first_img Free Webinar | Sept. 9: The Entrepreneur’s Playbook for Going Global Growing a business sometimes requires thinking outside the box. Register Now » min read Opinions expressed by Entrepreneur contributors are their own. June 12, 2012 If you’re thinking about building an app and want to know what it takes to get an app approved by Apple, check out what Jason Becker has to say on the topic. He and his team created Dreamt It — an ingenious little app that taps into the iPhone’s Siri voice recognition software to help its users keep track of and share their dreams. After a 60-day build, Dreamt It was approved for the Apple app store in about two hours.Apple’s app submission process is often viewed as mysterious or extremely difficult. Use these tips to successfully navigate it and get your app approved:Understand Apple’s standards before building your app. Apple takes care to establish clear guidelines for developing applications for its app store. Dreamt It’s developers understood the constraints and expectations that Apple has for new applications, which helped the start-up quickly refine its app’s functional goals.Build your app with open-source tools. Dreamt It uses ShareKit, an open-source tool that developers can integrate into their apps to enable users to share content through social networks, email and SMS. Dreamt It didn’t need to invent its own sharing capabilities to be successful, and you don’t, either.Related: There’s an App Maker for ThatSubmit once you’re a user, not a tester. A winning recipe for application approval is to submit an app that’s bug-free, looks great and provides clear, differentiated value for users. If you find yourself happily using (not testing) your app every day, you’re probably ready for submission.Don’t forget the details. Apple has a lot of secondary requirements for apps, including logo size, links to support pages and age-appropriate settings. Overlooking these details is a surefire way to have your app rejected.Expect a subjective feedback. A real, live person leads the app review process, so you should expect a review from Apple. While review times vary, your Apple reviewer will be assigned between seven and 10 days following your submission. How long a review takes and whether you’ll pass on the first try is anyone’s guess. Be sure your expectations for launch include time to fix issues and re-submit to Apple if necessary.Related: Three Ways to Make Your App Stand Out (Video)last_img read more

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Building VR experiences with React VR 20 How to create maze thats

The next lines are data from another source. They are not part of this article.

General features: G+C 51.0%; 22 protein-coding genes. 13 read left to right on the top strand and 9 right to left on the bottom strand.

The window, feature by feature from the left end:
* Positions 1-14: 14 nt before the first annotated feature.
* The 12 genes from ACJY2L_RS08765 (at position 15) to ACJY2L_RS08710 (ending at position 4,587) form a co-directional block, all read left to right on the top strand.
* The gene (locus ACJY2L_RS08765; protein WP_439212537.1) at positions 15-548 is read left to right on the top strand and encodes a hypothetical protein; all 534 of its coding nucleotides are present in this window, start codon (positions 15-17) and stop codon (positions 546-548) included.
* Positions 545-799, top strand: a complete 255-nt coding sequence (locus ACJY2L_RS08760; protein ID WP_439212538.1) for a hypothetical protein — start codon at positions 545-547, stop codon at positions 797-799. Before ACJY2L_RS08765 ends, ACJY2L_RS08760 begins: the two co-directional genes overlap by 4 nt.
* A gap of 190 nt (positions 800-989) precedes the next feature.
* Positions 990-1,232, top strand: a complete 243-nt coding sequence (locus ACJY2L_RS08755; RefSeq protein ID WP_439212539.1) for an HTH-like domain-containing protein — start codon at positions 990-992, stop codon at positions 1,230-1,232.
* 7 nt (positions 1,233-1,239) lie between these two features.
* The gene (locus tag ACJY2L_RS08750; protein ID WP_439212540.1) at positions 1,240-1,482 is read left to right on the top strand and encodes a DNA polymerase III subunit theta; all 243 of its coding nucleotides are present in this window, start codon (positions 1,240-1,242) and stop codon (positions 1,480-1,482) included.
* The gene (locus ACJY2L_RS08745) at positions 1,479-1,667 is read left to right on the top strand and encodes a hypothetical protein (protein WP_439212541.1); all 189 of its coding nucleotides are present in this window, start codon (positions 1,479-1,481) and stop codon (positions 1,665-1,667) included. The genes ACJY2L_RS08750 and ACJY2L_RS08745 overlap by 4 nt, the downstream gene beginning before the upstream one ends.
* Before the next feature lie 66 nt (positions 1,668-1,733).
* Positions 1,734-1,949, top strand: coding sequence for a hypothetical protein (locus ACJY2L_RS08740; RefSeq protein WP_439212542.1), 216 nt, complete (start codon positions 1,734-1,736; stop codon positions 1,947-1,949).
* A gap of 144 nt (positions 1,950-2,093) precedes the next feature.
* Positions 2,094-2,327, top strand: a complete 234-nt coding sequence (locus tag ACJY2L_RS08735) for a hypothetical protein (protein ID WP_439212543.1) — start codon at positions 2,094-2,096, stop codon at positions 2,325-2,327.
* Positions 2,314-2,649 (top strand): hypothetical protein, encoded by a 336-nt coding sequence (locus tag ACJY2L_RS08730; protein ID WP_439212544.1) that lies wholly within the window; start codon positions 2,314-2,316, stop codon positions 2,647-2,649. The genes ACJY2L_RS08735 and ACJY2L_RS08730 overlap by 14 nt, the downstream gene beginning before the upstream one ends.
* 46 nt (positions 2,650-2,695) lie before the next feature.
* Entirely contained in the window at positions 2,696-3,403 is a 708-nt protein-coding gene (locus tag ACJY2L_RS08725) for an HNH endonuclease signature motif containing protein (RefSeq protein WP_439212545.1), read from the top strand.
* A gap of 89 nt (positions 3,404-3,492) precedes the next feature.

first_imgIn today’s tutorial, we will examine the functionality required to build a simple maze. There are a few ways we could build a maze. The most straightforward way would be to fire up our 3D modeler package (say, Blender) and create a labyrinth out of polygons. This would work fine and could be very detailed.However, it would also be very boring. Why? The first time we get through the maze will be exciting, but after a few tries, you’ll know the way through. When we construct VR experiences, you usually want people to visit often and have fun every time.This tutorial is an excerpt from a book written by John Gwinner titled Getting Started with React VR. In this book, you will learn how to create amazing 360 and virtual reality content that runs directly in your browsers.A modeled labyrinth would be boring. Life is too short to do boring things. So, we want to generate a Maze randomly. This way, you can change the Maze every time so that it’ll be fresh and different. The way to do that is through random numbers to ensure that the Maze doesn’t shift around us, so we want to actually do it with pseudo-random numbers. To start doing that, we’ll need a basic application created. Please go to your VR directory and create an application called ‘WalkInAMaze’:react-vr init WalkInAMazeAlmost random–pseudo random number generatorsTo have a chance of replaying value or being able to compare scores between people, we really need a pseudo-random number generator. The basic JavaScript Math.random() is not a pseudo-random generator; it really gives you a totally random number every time. We need a pseudo-random number generator that takes a seed value. If you give the same seed to the random number generator, it will generate the same sequence of random numbers. (They aren’t completely random but are very close.) Random number generators are a complex topic; for example, they are used in cryptography, and if your random number generator isn’t completely random, someone could break your code.We aren’t so worried about that, we just want repeatability. Although the UI for this may be a bit beyond the scope of this book, creating the Maze in a way that clicking on Refresh won’t generate a totally different Maze is really a good thing and will avoid frustration on the part of the user. This will also allow two users to compare scores; we could persist a board number for the Maze and show this. This may be out of scope for our book; however, having a predictable Maze will help immensely during development. If it wasn’t for this, you might get lost while working on your world. (Well, probably not, but it makes testing easier.)Including library code from other projectsUp to this point, I’ve shown you how to create components in React VR (or React). JavaScript interestingly has a historical issue with include. With C++, Java, or C#, you can include a file in another file or make a reference to a file in a project. After doing that, everything in those other files, such as functions, classes, and global properties (variables), are then usable from the file that you’ve issued the include statement in.With a browser, the concept of “including” JavaScript is a little different. With Node.js, we use package.json to indicate what packages we need. To bring those packages into our code, we will use the following syntax in your .js files:var MersenneTwister = require(‘mersenne-twister’);Then, instead of using Math.random(), we will create a new random number generator and pass a seed, as follows: var rng = new MersenneTwister(this.props.Seed);From this point on, you just call rng.random() instead of Math.random().We can just use npm install and the require statement for properly formatted packages. Much of this can be done for you by executing the npm command:npm install mersenne-twister –saveRemember, the –save command to update our manifest in the project. While we are at it, we can install another package we’ll need later:npm install react-vr-gaze-button –saveNow that we have a good random number generator, let’s use it to complicate our world.The Maze render()How do we build a Maze? I wanted to develop some code that dynamically generates the Maze; anyone could model it in a package, but a VR world should be living. Having code that can dynamically build Maze in any size (to a point) will allow a repeat playing of your world.There are a number of JavaScript packages out there for printing mazes. I took one that seemed to be everywhere, in the public domain, on GitHub and modified it for HTML. This app consists of two parts: Maze.html and makeMaze.JS. Neither is React, but it is JavaScript. It works fairly well, although the numbers don’t really represent exactly how wide it is.First, I made sure that only one x was displaying, both vertically and horizontally. This will not print well (lines are usually taller than wide), but we are building a virtually real Maze, not a paper Maze.The Maze that we generate with the files at Maze.html (localhost:8081/vr/maze.html) and the JavaScript file—makeMaze.js—will now look like this:x1xxxxxxxx x xxxx x x xx x x xx xxxxx xx x x xx x x x xx x 2xxxxxxxxxIt is a little hard to read, but you can count the squares vs. xs. Don’t worry, it’s going to look a lot fancier. Now that we have the HTML version of a Maze working, we’ll start building the hedges.This is a slightly larger piece of code than I expected, so I broke it into pieces and loaded the Maze object onto GitHub rather than pasting the entire code here, as it’s long. You can find a link for the source at: http://bit.ly/VR_Chap11Adding the floors and type checkingOne of the things that look odd with a 360 Pano background, as we’ve talked about before, is that you can seem to “float” against the ground. One fix, other than fixing the original image, is to simply add a floor. This is what we did with the Space Gallery, and it looks pretty good as we were assuming we were floating in space anyway.For this version, let’s import a ground square. We could use a large square that would encompass the entire Maze; we’d then have to resize it if the size of the Maze changes. I decided to use a smaller cube and alter it so that it’s “underneath” every cell of the Maze. This would allow us some leeway in the future to rotate the squares for worn paths, water traps, or whatever.To make the floor, we will use a simple cube object that I altered slightly and is UV mapped. I used Blender for this. We also import a Hedge model, and a Gem, which will represent where we can teleport to. Inside ‘Maze.js‘ we added the following code:import Hedge from ‘./Hedge.js’;import Floor from ‘./Hedge.js’;import Gem from ‘./Gem.js’;Then, inside the Maze.js we could instantiate our floor with the code:Notice that we don’t use ‘vr/components/Hedge.js‘ when we do the import; we’re inside Maze.js. However, in index.vr.js to include the Maze, we do need:import Maze from ‘./vr/components/Maze.js’;It’s slightly more complicated though. In our code, the Maze builds the data structures when props have changed; when moving, if the maze needs rendering again, it simply loops through the data structure and builds a collection (mazeHedges) with all of the floors, teleport targets, and hedges in it. Given this, to create the floors, the line in Maze.js is actually: mazeHedges.push();Here is where I ran into two big problems, and I’ll show you what happened so that you can avoid these issues. Initially, I was bashing my head against the wall trying to figure out why my floors looked like hedges. This one is pretty easy—we imported Floor from the Hedge.js file. The floors will look like hedges (did you notice this in my preceding code? If so, I did this on purpose as a learning experience. Honest).This is an easy fix. Make sure that you code import Floor from ‘./floor.js’; note that Floor not type-checked. (It is, after all, JavaScript.) I thought this was odd, as the hedge.js file exports a Hedge object, not a Floor object, but be aware you can rename the objects as you import them.The second problem I had was more of a simple goof that is easy to occur if you aren’t really thinking in React. You may run into this. JavaScript is a lovely language, but sometimes I miss a strongly typed language. Here is what I did:Inside the maze.js file, I had code like this:for (var j = 0; j After some debugging, I found out that the value of j was going from 0 to 42. Why did it get 42 instead of 6? The reason was simple. We need to fully understand JavaScript to program complex apps. The mistake was in initializing SizeX to be ‘4’ ; this makes it a string variable. When calculating j from 0 (an integer), React/JavaScript takes 2, adds it to a string of ‘4’, and gets the 42 string, then converts it to an integer and assigns this to j.When this is done, very weird things happened.When we were building the Space Gallery, we could easily use the ‘5.1’ values for the input to the box:Then, later use the transform statement below inside the class: transform: [ { translate: [ this.props.MyX, -1.7, this.props.MyZ] } ]React/JavaScript will put the string values into This.Props.MyX, then realize it needs an integer, and then quietly do the conversion. However, when you get more complicated objects, such as our Maze generation, you won’t get away with this.Remember that your code isn’t “really” JavaScript. It’s processed. At the heart, this processing is fairly simple, but the implications can be a killer.Pay attention to what you code. With a loosely typed language such as JavaScript, with React on top, any mistakes you make will be quietly converted to something you didn’t intend.You are the programmer. Program correctly.So, back to the Maze. The Hedge and Floor are straightforward copies of the initial Gem code. Let’s take a look at our starting Gem, although note it gets a lot more complicated later (and in your source files):import React, { Component } from ‘react’;import { asset, Box, Model, Text, View} from ‘react-vr’;export default class Gem extends Component {constructor() {super();this.state = {Height: -3 };}render() {return ();}}CopyThe Hedge and Floor are essentially the same thing. (We could have made a prop be the file loaded, but we want a different behavior for the Gem, so we will edit this file extensively.)To run this sample, first, we should have created a directory as you have before, called WalkInAMaze. Once you do this, download the files from the Git source for this part of the article (http://bit.ly/VR_Chap11). Once you’ve created the app, copied the files, and fired it up, (go to the WalkInAMaze directory and type npm start), and you should see something like this once you look around – except, there is a bug. This is what the maze should look like (if you use the file  ‘MazeHedges2DoubleSided.gltf‘ in Hedge.js, in the statement):>Now, how did we get those neat-looking hedges in the game? (OK, they are pretty low poly, but it is still pushing it.) One of the nice things about the pace of improvement on web standards is their new features. Instead of just .obj file format, React VR now has the capability to load glTF files.Using the glTF file format for modelsglTF files are a new file format that works pretty naturally with WebGL. There are exporters for many different CAD packages. The reason I like glTF files is that getting a proper export is fairly straightforward. Lightwave OBJ files are an industry standard, but in the case of React, not all of the options are imported. One major one is transparency. The OBJ file format allows that, but at of the time of writing this book, it wasn’t an option. Many other graphics shaders that modern hardware can handle can’t be described with the OBJ file format.This is why glTF files are the next best alternative for WebVR. It is a modern and evolving format, and work is being done to enhance the capabilities and make a fairly good match between what WebGL can display and what glTF can export.This is however on interacting with the world, so I’ll give a brief mention on how to export glTF files and provide the objects, especially the Hedge, as glTF models.The nice thing with glTF from the modeling side is that if you use their material specifications, for example, for Blender, then you don’t have to worry that the export won’t be quite right. Today’s physically Based Rendering (PBR) tends to use the metallic/roughness model, and these import better than trying to figure out how to convert PBR materials into the OBJ file’s specular lighting model. Here is the metallic-looking Gem that I’m using as the gaze point:Using the glTF Metallic Roughness model, we can assign the texture maps that programs, such as Substance Designer, calculate and import easily. The resulting figures look metallic where they are supposed to be metallic and dull where the paint still holds on.I didn’t use Ambient Occlusion here, as this is a very convex model; something with more surface depressions would look fantastic with Ambient Occlusion. It would also look great with architectural models, for example, furniture.To convert your models, there is user documentation at http://bit.ly/glTFExporting. You will need to download and install the Blender glTF exporter. Or, you can just download the files I have already converted. If you do the export, in brief, you do the following steps:Download the files from http://bit.ly/gLTFFiles. You will need the gltf2_Principled.blend file, assuming that you are on a newer version of Blender.In Blender, open your file, then link to the new materials. Go to File->Link, then choose the gltf2_Principled.blend file. Once you do that, drill into “NodeTree” and choose either glTF Metallic Roughness (for metal), or glTF specular glossiness for other materials.Choose the object you are going to export; make sure that you choose the Cycles renderer.Open the Node Editor in a window. Scroll down to the bottom of the Node Editor window, and make sure that the box Use Nodes is checked.Add the node via the nodal menu, Add->Group->glTF Specular Glossiness or Metallic Roughness.Once the node is added, go to Add->Texture->Image texture. Add as many image textures as you have image maps, then wire them up. You should end up with something similar to this diagram.To export the models, I recommend that you disable camera export and combine the buffers unless you think you will be exporting several models that share geometry or materials. The Export options I used are as follows:Now, to include the exported glTF object, use the component as you would with an OBJ file, except you have no MTL file. The materials are all described inside the .glTF file. To include the exported glTF object, you just put the filename as a gltf2 prop in the : To find out more about these options and processes, you can go to the glTF export web site. This site also includes tutorials on major CAD packages and the all-important glTF shaders (for example, the Blender model I showed earlier).I have loaded several .OBJ files and .glTF files so you can experiment with different combinations of low poly and transparency. When glTF support was added in React VR version 2.0.0, I was very excited as transparency maps are very important for a lot of VR models, especially vegetation; just like our hedges. However, it turns out there is a bug in WebGL or three.js that does not render the transparency properly. As a result, I have gone with a low polygon version in the files on the GitHub site; the pictures, above, were with the file MazeHedges2DoubleSided.gltf in the Hedges.js file (in vr/components).If you get 404 errors, check the paths in the glTF file. It depends on which exporter you use—if you are working with Blender, the gltf2 exporter from the Khronos group calculates the path correctly, but the one from Kupoman has options, and you could export the wrong paths.We discussed important mechanics of props, state, and events. We also discussed how to create a maze using pseudo-random number generators to make sure that our props and state didn’t change chaotically.To know more about how to create, move around in, and make worlds react to us in a Virtual Reality world, including basic teleport mechanics, do check out this book Getting Started with React VR. Read More:Google Daydream powered Lenovo Mirage solo hits the marketGoogle open sources Seurat to bring high precision graphics to Mobile VROculus Go, the first stand alone VR headset arrives!last_img read more